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11 Tips to Write Your Own Story

These storytelling basics from a Pixar artist apply just as well to business--and life.
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The CEO was scheduled to retire in a month, having announced his planned retirement five months earlier.

He was consumed by how he would be remembered. "When people reflect on my accomplishments, I truly think my legacy will be..." he started to say.

He continued on, but I had already tuned out. Anyone who references his own legacy without rolling his eyes or using air quotes is just a bit too full of himself. (Other people can talk about your legacy; you can't.)

But we all will at some point think about how we want to be remembered. We'll think about the impact we made. We'll think about the mark we left. Someday we'll hope the story of our life is great.

Hopefully, when that someday comes, it won't be too late.

Recently Emma Coats, a Pixar storyboard artist, posted a list of 22 storytelling basics that apply just as well to life and business.

I adapted a few principles you can start using today to make sure your life story turns out to be great:

1. You admire a character for trying more than for their success.

Trying something easy and succeeding is satisfying in the moment, but ultimately fleeting. Trying something really hard, even if you fail, is something you--and others--will remember forever.

Growth is a result of the effort, not the success.

2. Trying for theme is important, but you won't know what the story is about until you reach the end of it.

What you actually say and do is really who you are, not what you say you are. Decide who you are and act that way every day.

Only then will others will see you the way you see yourself.

3. Simplify. Focus. Combine.

What you leave out, what you put aside, and what you choose not to do frees you up to do what you really need to do.

Try to do too much and you do almost nothing. Do a few things and you can do them all extremely well.

4. What is your character comfortable with? Challenge it. How does it deal?

We fly our true colors in a crisis. Otherwise calm people freak out after an accident. Nice people turn ugly when confronted. Braggarts shrink in the face of danger.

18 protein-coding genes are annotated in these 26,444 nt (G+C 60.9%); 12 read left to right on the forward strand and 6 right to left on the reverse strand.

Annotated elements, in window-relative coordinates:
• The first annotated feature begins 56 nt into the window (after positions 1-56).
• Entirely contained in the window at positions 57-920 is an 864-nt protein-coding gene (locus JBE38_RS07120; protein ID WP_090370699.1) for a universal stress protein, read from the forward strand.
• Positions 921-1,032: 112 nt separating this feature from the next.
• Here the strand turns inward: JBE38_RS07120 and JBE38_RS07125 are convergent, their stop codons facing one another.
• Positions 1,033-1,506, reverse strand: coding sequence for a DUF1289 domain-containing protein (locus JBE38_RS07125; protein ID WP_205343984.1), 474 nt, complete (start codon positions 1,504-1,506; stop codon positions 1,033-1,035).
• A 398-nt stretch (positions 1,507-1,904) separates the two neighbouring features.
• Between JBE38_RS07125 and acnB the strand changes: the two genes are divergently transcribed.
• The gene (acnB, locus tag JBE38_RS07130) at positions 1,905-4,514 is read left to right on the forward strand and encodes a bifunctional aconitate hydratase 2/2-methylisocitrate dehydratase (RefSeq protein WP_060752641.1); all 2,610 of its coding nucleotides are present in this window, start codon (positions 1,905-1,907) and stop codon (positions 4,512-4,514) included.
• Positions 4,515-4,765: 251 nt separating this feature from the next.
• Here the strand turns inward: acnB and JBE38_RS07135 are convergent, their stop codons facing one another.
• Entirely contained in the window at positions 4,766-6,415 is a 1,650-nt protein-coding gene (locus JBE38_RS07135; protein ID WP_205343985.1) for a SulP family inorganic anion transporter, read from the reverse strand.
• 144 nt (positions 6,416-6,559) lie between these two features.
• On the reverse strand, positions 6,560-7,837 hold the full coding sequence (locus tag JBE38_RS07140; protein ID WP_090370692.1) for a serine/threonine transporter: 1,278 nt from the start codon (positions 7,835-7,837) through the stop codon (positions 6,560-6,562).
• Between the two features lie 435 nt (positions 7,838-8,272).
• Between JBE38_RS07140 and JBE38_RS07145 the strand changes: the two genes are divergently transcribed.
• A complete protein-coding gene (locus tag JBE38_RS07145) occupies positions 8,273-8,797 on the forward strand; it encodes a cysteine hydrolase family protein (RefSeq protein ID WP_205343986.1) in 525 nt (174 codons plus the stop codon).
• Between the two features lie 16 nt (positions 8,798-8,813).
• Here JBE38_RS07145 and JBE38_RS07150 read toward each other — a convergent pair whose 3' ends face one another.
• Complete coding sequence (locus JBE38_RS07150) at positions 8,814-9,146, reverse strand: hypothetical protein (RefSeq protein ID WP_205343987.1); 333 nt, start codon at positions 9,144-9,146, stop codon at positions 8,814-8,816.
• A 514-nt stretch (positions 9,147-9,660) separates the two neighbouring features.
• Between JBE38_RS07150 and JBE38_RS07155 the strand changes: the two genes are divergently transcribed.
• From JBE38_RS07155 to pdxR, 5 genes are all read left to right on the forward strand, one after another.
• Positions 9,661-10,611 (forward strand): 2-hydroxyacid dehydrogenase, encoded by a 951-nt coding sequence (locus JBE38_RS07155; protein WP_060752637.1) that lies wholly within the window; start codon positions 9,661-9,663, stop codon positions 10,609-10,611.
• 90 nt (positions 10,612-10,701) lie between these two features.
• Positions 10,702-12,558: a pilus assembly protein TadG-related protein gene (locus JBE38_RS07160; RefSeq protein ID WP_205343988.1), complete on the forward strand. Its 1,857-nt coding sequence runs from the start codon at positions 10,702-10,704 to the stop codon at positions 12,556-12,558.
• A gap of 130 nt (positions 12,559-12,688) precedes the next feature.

What you do under stress defines you.

5. Come up with your ending before you figure our your middle.

Decide how you want your story to end and work backwards. Every decision along the way will be a lot easier to make.

6. When you're stuck, put together a list of what WOULDN'T happen next.

Figuring out the best thing to do can be hard. Start with something easier. Write down what you know won't work. Write down what you think you shouldn't do.

Sometimes you'll realize what you assumed wouldn't work will. Other times you'll discover a better option.

Either way you'll be in motion. Motion generates ideas.

7. Pull apart the stories you like. What you like in them is part of you.

We admire people because we recognize something in them we see in ourselves: A quality we recognize, a quality we someday hope to possess, or a dream we share.

Don't just admire a person or a business. Think hard about why you admire them, and do more of what you admire. Take the best from others and make it your own.

8. Putting it on paper lets you start fixing it.

Every idea is great as long as it stays in your mind. Stories are based on actions, not ideas--turn your ideas into actions that you can then improve.

Plus the pain of regret is much worse than the pain of effort.

Do everything you can to avoid looking back and thinking, "I wonder what would have happened if I had just tried...?"

9. Give your character opinions. Passive and malleable is poison to the audience.

You don't need to please everyone. You can't. And you shouldn't try, especially if that means compromising your beliefs, ethics, or point of view.

Be courteous. Be considerate. Be professional.

And be yourself.

10. Know the difference between doing your best and fussing.

If no one will notice the result of additional effort but--maybe--you, it's time to let go.

You can refine it more later, based on the opinion that really matters: your customers.

11. What is the belief burning in you that your story feeds off?

Go through the motions and your story isn't just boring to everyone else.

It's boring to you.

What could ever be worse than that?

Last updated: Jun 20, 2012

JEFF HADEN | Columnist

Jeff Haden learned much of what he knows about business and technology as he worked his way up in the manufacturing industry. Everything else he picks up from ghostwriting books for some of the smartest leaders he knows in business.

The opinions expressed here by Inc.com columnists are their own, not those of Inc.com.



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